THE GUIDE

Los Angeles Times - - THE GUIDE -

MOVIES Com­piled by Kevin Crust

Open­ings FRI­DAY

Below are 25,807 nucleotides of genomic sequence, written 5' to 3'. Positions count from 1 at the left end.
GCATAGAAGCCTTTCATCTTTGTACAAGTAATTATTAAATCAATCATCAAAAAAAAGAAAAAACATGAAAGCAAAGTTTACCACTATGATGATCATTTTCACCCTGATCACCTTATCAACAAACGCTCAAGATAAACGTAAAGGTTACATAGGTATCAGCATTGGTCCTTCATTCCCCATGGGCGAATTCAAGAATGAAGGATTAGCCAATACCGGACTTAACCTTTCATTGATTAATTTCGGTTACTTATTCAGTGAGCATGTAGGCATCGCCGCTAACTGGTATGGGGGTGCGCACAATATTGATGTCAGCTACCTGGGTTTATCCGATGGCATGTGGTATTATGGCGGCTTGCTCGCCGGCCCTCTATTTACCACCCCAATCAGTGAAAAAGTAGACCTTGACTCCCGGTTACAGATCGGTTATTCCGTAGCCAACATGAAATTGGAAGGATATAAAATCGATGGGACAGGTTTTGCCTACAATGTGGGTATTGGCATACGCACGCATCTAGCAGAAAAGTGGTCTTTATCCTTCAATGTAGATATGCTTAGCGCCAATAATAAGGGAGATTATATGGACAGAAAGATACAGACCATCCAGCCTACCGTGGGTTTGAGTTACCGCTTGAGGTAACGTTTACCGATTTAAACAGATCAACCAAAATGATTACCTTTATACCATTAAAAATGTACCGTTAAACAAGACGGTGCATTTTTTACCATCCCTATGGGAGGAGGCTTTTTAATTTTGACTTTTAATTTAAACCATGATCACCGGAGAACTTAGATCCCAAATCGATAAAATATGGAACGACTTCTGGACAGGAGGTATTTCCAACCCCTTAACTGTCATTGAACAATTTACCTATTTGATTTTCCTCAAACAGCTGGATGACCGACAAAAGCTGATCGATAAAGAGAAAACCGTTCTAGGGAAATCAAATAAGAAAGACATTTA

All the Rage: Saved by Sarno Doc­u­men­tary on Dr. David Sarno, his book “Heal­ing Back Pain” and its un­ortho­dox ap­proach of con­nect­ing pain with emo­tion rather than struc­tural causes. Fea­tur­ing in­ter­views with Howard Stern, Larry David, Sen. Bernie San­ders. Di­rected by Michael Galin­sky, Suki Hawley and David Beilin­son. (1:34) NR.